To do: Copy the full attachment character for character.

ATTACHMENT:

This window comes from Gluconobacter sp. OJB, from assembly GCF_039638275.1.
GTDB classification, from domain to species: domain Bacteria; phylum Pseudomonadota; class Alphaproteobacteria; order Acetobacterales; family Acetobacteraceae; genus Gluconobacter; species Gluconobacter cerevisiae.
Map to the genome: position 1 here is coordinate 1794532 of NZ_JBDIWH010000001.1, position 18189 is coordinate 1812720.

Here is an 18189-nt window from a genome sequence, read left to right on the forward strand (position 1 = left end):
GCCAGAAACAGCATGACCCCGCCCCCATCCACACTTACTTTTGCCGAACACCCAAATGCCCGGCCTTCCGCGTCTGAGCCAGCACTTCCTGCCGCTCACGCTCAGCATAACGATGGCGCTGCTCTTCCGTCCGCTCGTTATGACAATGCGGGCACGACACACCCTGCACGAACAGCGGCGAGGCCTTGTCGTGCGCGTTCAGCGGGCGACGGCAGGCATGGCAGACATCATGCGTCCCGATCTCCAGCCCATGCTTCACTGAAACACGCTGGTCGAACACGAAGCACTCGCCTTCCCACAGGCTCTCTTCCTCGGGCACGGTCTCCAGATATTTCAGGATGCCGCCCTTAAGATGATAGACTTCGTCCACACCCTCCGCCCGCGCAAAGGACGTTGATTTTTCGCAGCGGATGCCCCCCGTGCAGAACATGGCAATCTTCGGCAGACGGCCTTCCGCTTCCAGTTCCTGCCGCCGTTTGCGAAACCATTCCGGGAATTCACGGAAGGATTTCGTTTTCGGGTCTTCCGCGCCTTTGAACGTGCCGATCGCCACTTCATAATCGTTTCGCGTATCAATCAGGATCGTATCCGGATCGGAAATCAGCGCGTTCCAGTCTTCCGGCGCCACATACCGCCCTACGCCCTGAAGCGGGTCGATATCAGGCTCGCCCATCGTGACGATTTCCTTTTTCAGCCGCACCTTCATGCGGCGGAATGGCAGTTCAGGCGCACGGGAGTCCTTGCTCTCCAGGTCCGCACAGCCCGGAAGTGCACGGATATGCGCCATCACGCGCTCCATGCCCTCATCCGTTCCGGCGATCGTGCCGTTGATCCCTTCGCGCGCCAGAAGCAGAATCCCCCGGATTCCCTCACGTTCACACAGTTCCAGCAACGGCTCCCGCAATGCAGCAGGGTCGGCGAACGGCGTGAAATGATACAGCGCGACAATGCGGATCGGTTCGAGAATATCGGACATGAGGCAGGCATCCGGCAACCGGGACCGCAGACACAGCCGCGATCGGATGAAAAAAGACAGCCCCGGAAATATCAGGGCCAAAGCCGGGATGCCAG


This window comes from Gluconobacter sp. OJB, from assembly GCF_039638275.1.
GTDB classification, from domain to species: domain Bacteria; phylum Pseudomonadota; class Alphaproteobacteria; order Acetobacterales; family Acetobacteraceae; genus Gluconobacter; species Gluconobacter cerevisiae.
Map to the genome: position 1 here is coordinate 1794532 of NZ_JBDIWH010000001.1, position 18189 is coordinate 1812720.

Here is an 18189-nt window from a genome sequence, read left to right on the forward strand (position 1 = left end):
GCCAGAAACAGCATGACCCCGCCCCCATCCACACTTACTTTTGCCGAACACCCAAATGCCCGGCCTTCCGCGTCTGAGCCAGCACTTCCTGCCGCTCACGCTCAGCATAACGATGGCGCTGCTCTTCCGTCCGCTCGTTATGACAATGCGGGCACGACACACCCTGCACGAACAGCGGCGAGGCCTTGTCGTGCGCGTTCAGCGGGCGACGGCAGGCATGGCAGACATCATGCGTCCCGATCTCCAGCCCATGCTTCACTGAAACACGCTGGTCGAACACGAAGCACTCGCCTTCCCACAGGCTCTCTTCCTCGGGCACGGTCTCCAGATATTTCAGGATGCCGCCCTTAAGATGATAGACTTCGTCCACACCCTCCGCCCGCGCAAAGGACGTTGATTTTTCGCAGCGGATGCCCCCCGTGCAGAACATGGCAATCTTCGGCAGACGGCCTTCCGCTTCCAGTTCCTGCCGCCGTTTGCGAAACCATTCCGGGAATTCACGGAAGGATTTCGTTTTCGGGTCTTCCGCGCCTTTGAACGTGCCGATCGCCACTTCATAATCGTTTCGCGTATCAATCAGGATCGTATCCGGATCGGAAATCAGCGCGTTCCAGTCTTCCGGCGCCACATACCGCCCTACGCCCTGAAGCGGGTCGATATCAGGCTCGCCCATCGTGACGATTTCCTTTTTCAGCCGCACCTTCATGCGGCGGAATGGCAGTTCAGGCGCACGGGAGTCCTTGCTCTCCAGGTCCGCACAGCCCGGAAGTGCACGGATATGCGCCATCACGCGCTCCATGCCCTCATCCGTTCCGGCGATCGTGCCGTTGATCCCTTCGCGCGCCAGAAGCAGAATCCCCCGGATTCCCTCACGTTCACACAGTTCCAGCAACGGCTCCCGCAATGCAGCAGGGTCGGCGAACGGCGTGAAATGATACAGCGCGACAATGCGGATCGGTTCGAGAATATCGGACATGAGGCAGGCATCCGGCAACCGGGACCGCAGACACAGCCGCGATCGGATGAAAAAAGACAGCCCCGGAAATATCAGGGCCAAAGCCGGGATGCCAG